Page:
The use of special prizes to fuel global innovation
By Mike Hanlon
February 12, 2007
February 13, 2007 Two heads are better than one. Six billion are even better. In solving big problems, you need a lot of brain power and the opportunity now exists via this wonderous global network to pour cubic brainpower on problems we need to solve. Tens of millions of scientifically trained minds all thinking about the same problem ensures that if there’s a way, we’ll find it.
In terms of setting the global scientific agenda and stimulating innovation, nothing seems to work quite as well as a clearly defined challenge and a big fat prize. It immediately gives that limitless source of human intelligence out there a focal point – throughout history, such prizes have consistently proven to be the most effective method of fast forwarding development of enabling technologies, opening new vistas of human endeavour and solving key society-enabling problems.
In announcing the Virgin Earth Challenge, Branson showed he had been an attentive student of innovation history when he said, “History has shown that Technology Prizes have been invaluable in encouraging technological advancements and innovation in many, many areas of science and industry.”
History has indeed given us many big thinkers who have left massive legacies – people whose macro perspective on the world is such that they can identify a seemingly insurmountable societal problem and set in motion the process of solving it with an audacious stroke and a lot of money.
In recent times we have seen DARPA’s Grand Challenge which gave us the world’s first truly autonomous vehicle inside a few years and for just a few million dollars. The Ansari X Prize fast-forwarded space development by decades. The British government offered the first prize of this type for a device capable of accurately measuring longitude in 1714. The prize was claimed 59 years later when clock maker, John Harrison (pictured) was awarded UKP 20,000 for devising an accurate and durable chronometer and it transformed our ability to sail the seas.
The French have often used prizes as an incentive to fuel innovation, with a 100,000 franc prize in 1775 resulting in an artificial form of alkali being produced and hence began the French chemical industry. Napolean is best known for his battlefield genius but a 12,000 francs he offered in 1810 resulted in the first vacuum sealed food. A newspaper prize catalyzed the first flight across the English channel in 1909 and reset human boundaries as to what was possible with powered flight.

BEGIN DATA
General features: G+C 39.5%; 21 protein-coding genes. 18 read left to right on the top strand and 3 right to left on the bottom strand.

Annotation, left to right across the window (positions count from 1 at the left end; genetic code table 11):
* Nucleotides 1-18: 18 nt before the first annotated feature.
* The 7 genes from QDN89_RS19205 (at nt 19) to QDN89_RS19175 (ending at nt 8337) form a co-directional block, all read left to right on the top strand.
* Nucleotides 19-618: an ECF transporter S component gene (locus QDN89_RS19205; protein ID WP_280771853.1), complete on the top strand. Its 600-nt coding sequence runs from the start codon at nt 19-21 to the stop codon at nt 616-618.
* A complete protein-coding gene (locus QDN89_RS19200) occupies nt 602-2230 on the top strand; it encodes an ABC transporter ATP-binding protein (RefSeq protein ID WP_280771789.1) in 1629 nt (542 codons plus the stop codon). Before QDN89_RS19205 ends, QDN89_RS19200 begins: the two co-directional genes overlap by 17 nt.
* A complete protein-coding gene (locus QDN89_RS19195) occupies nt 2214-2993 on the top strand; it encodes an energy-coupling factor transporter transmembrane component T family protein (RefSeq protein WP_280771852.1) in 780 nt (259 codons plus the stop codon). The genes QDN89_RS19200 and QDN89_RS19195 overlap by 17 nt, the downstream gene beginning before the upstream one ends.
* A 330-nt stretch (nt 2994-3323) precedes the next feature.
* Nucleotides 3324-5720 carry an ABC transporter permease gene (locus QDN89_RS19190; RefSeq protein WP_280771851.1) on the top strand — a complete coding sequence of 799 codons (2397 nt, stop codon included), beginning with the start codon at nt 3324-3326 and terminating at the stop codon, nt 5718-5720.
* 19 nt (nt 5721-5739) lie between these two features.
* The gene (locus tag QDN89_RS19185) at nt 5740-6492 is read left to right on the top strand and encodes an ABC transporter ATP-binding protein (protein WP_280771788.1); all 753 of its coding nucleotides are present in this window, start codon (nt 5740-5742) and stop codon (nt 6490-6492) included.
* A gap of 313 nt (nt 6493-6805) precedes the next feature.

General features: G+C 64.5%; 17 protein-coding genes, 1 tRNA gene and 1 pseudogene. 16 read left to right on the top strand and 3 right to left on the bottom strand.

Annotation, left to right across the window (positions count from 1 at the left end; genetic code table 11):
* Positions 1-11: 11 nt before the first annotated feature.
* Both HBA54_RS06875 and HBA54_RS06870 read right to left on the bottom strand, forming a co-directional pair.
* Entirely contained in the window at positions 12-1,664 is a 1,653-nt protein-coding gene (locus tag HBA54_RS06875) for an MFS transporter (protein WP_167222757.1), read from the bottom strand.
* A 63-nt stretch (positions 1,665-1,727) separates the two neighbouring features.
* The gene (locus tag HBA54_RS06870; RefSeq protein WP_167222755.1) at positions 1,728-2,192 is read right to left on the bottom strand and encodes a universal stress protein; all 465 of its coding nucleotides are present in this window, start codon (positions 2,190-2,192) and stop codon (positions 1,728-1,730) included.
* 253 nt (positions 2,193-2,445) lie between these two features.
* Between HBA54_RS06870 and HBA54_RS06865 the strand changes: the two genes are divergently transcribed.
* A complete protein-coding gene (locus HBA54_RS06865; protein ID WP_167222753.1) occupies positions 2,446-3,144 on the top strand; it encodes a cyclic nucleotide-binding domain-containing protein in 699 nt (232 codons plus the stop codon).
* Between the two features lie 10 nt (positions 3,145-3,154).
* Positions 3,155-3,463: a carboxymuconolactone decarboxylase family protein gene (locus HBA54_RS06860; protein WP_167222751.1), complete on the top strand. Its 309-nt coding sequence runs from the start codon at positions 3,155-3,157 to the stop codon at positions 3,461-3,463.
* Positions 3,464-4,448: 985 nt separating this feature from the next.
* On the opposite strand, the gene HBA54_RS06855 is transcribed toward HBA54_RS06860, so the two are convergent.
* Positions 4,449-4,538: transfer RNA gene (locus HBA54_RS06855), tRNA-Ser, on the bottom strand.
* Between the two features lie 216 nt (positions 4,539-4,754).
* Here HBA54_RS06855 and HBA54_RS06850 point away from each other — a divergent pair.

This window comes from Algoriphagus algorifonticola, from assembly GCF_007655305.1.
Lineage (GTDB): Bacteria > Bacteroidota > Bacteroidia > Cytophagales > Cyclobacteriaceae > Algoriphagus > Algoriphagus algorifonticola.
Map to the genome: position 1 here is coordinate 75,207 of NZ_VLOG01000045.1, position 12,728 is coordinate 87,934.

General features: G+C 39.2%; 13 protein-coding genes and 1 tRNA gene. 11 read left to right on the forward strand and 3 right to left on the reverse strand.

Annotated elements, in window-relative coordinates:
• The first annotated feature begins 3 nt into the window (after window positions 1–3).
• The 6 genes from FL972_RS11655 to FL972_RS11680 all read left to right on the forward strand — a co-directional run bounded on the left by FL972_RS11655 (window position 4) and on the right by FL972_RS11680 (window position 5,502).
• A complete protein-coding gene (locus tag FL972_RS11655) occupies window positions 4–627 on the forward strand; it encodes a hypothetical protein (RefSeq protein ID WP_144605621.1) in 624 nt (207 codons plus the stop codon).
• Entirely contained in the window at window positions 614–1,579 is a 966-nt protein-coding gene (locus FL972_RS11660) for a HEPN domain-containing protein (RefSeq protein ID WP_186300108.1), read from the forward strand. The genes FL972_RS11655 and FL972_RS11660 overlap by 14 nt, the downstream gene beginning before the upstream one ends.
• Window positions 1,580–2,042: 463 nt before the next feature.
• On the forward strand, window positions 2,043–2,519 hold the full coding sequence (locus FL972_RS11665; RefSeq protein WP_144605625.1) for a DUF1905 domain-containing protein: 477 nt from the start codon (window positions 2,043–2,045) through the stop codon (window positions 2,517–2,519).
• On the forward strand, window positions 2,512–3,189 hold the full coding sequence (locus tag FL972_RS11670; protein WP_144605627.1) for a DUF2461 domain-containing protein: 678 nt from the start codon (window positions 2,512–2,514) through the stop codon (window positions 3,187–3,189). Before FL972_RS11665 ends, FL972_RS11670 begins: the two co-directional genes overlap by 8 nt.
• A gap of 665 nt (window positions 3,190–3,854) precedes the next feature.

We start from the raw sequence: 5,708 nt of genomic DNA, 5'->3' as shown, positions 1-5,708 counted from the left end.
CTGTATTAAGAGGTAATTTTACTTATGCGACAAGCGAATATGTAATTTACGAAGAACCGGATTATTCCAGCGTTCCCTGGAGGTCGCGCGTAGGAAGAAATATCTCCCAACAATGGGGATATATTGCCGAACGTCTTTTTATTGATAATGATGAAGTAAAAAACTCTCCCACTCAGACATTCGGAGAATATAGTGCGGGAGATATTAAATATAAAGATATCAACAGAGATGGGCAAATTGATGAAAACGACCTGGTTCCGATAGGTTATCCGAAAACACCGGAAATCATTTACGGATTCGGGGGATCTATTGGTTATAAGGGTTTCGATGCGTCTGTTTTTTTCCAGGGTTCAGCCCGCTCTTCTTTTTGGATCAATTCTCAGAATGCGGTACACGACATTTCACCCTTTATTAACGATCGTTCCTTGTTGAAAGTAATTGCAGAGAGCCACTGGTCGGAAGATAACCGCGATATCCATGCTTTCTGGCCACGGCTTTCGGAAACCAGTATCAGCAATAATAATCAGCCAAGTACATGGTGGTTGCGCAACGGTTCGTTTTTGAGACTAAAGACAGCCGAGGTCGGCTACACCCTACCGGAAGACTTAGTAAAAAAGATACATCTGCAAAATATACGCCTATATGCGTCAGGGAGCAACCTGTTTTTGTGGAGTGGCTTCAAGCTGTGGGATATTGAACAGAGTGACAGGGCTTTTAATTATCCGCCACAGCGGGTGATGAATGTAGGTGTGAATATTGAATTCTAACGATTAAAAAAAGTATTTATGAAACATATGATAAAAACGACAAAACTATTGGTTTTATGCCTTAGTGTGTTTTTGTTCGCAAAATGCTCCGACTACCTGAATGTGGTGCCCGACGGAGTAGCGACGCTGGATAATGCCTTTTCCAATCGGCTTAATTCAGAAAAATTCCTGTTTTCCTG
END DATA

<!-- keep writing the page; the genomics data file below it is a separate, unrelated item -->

Sir Richard Branson and Al Gore announced the Virgin Earth Challenge last week, a $25 million global science and technology prize to encourage a viable technology which will result in the removal of at least 1 billion tons of atmospheric carbon dioxide equivalent per year. Branson is setting up of the new Global science and technology prize to be known as The Virgin Earth Challenge, in the belief that history has shown that prizes of this nature encourage technological advancements for the good of mankind.
The first recorded prize of this type was offered by the British government in 1714, in the form of financial incentives to the inventor who developed a device capable of measuring longitude within a given degree of accuracy. The Prize, which has been immortalised in the book Longitude, was won by John Harrison, a self-educated clock maker. Harrison was awarded £20,000 in 1773 for devising an accurate and durable chronometer.” In the 18th Century, the French used Prizes as an incentive to fuel innovation. In 1775 a 100,000 franc prize was offered to the individual who could produce an artificial form of alkali – the winning of this prize was to form the basis of the French chemical industry.
Today, vacuum packed food in our fridges and cupboards is nothing remarkable, but it may surprise some to know that it was actually a Prize offered by Napoleon in 1810 which led to Nicolas Appert coming up with a method of vacuum packing cooked food in glass bottles – it took him 15 years of experiments but in the end won him 12,000 francs!
It wasn’t long before newspapers and private sector companies became involved in setting up Prizes to encourage development in many areas. The American automobile industry was encouraged to grow through inducements to win prizes by competing in races set up by newspapers such as the Chicago Tribune in the late 19 th Century. Aviation and the development of long distance flying were greatly encouraged by similar prizes to those offered in America for the fledgling automobile industry. The Daily Mail prize for example, for the first flight across the Channel, was won by Louis Bleriot in 1909; and ten years later, Alcock and Brown won the Mail prize for crossing the Atlantic. Lindebergh was competing for a prize when he flew in the Spirit of St Louis, non-stop from New York to Paris in 1927. The Spitfire was the result of the Schneider trophy, which was a series of prizes for technological development.
The most recent technological Prize was awarded in the area of space travel, and is one that I have come to know very well - the Ansari X Prize – a $10 million dollar Prize set up by Peter Diamandis and funded by the Ansari family. The Ansari X Prize was won in 2004 by Burt Rutan and Scaled Composites when they successfully flew SpaceShipOne to space and back twice within two weeks. The technological feat of SpaceShipOne resulted in the Virgin Group licensing that technology to build five space ships and two White Knight carrier crafts and has given birth to a commercially viable space tourism industry for the future. Using the latest technology in hybrid rocket motors and next generation turbo fan engines SS2 and WK2 will be environmentally benign.”